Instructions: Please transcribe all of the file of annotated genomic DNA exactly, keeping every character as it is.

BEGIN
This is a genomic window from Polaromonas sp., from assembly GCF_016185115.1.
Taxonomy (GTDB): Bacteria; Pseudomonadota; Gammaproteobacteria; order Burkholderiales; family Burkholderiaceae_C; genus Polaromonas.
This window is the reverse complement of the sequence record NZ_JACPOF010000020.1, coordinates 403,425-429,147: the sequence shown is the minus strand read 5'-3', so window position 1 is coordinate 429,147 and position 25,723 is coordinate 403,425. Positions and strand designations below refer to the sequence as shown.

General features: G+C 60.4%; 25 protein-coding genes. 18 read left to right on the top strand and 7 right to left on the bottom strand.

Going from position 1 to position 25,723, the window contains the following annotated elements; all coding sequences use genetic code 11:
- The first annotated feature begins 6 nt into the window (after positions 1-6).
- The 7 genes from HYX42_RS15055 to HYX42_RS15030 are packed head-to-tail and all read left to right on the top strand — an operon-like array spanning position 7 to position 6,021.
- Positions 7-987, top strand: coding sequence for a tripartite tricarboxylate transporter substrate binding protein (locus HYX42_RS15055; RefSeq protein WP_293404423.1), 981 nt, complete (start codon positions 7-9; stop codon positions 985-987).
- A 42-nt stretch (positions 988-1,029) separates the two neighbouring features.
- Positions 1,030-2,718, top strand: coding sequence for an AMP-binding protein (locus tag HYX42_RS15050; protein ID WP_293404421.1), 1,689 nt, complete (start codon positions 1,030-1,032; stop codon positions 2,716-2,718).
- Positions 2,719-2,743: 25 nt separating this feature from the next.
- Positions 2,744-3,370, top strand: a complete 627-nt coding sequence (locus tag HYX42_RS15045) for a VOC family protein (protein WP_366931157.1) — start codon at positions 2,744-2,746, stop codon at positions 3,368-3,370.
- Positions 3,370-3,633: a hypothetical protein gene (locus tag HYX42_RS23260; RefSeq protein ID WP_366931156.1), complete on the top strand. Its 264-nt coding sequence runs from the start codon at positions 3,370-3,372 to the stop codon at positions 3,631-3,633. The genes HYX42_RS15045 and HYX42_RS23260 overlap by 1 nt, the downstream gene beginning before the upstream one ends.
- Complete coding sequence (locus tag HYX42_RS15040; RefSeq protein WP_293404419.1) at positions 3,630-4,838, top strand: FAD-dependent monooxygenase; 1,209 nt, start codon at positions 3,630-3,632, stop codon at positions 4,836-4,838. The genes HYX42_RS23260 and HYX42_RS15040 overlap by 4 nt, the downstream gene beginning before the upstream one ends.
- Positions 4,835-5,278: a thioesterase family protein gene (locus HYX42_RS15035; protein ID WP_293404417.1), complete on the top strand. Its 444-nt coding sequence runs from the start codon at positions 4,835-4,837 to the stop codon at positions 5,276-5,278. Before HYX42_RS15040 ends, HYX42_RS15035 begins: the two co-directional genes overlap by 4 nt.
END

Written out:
This is a genomic window from Polaromonas sp., from assembly GCF_016185115.1.
Taxonomy (GTDB): Bacteria; Pseudomonadota; Gammaproteobacteria; order Burkholderiales; family Burkholderiaceae_C; genus Polaromonas.
This window is the reverse complement of the sequence record NZ_JACPOF010000020.1, coordinates 403,425-429,147: the sequence shown is the minus strand read 5'-3', so window position 1 is coordinate 429,147 and position 25,723 is coordinate 403,425. Positions and strand designations below refer to the sequence as shown.

General features: G+C 60.4%; 25 protein-coding genes. 18 read left to right on the top strand and 7 right to left on the bottom strand.

Going from position 1 to position 25,723, the window contains the following annotated elements; all coding sequences use genetic code 11:
- The first annotated feature begins 6 nt into the window (after positions 1-6).
- The 7 genes from HYX42_RS15055 to HYX42_RS15030 are packed head-to-tail and all read left to right on the top strand — an operon-like array spanning position 7 to position 6,021.
- Positions 7-987, top strand: coding sequence for a tripartite tricarboxylate transporter substrate binding protein (locus HYX42_RS15055; RefSeq protein WP_293404423.1), 981 nt, complete (start codon positions 7-9; stop codon positions 985-987).
- A 42-nt stretch (positions 988-1,029) separates the two neighbouring features.
- Positions 1,030-2,718, top strand: coding sequence for an AMP-binding protein (locus tag HYX42_RS15050; protein ID WP_293404421.1), 1,689 nt, complete (start codon positions 1,030-1,032; stop codon positions 2,716-2,718).
- Positions 2,719-2,743: 25 nt separating this feature from the next.
- Positions 2,744-3,370, top strand: a complete 627-nt coding sequence (locus tag HYX42_RS15045) for a VOC family protein (protein WP_366931157.1) — start codon at positions 2,744-2,746, stop codon at positions 3,368-3,370.
- Positions 3,370-3,633: a hypothetical protein gene (locus tag HYX42_RS23260; RefSeq protein ID WP_366931156.1), complete on the top strand. Its 264-nt coding sequence runs from the start codon at positions 3,370-3,372 to the stop codon at positions 3,631-3,633. The genes HYX42_RS15045 and HYX42_RS23260 overlap by 1 nt, the downstream gene beginning before the upstream one ends.
- Complete coding sequence (locus tag HYX42_RS15040; RefSeq protein WP_293404419.1) at positions 3,630-4,838, top strand: FAD-dependent monooxygenase; 1,209 nt, start codon at positions 3,630-3,632, stop codon at positions 4,836-4,838. The genes HYX42_RS23260 and HYX42_RS15040 overlap by 4 nt, the downstream gene beginning before the upstream one ends.
- Positions 4,835-5,278: a thioesterase family protein gene (locus HYX42_RS15035; protein ID WP_293404417.1), complete on the top strand. Its 444-nt coding sequence runs from the start codon at positions 4,835-4,837 to the stop codon at positions 5,276-5,278. Before HYX42_RS15040 ends, HYX42_RS15035 begins: the two co-directional genes overlap by 4 nt.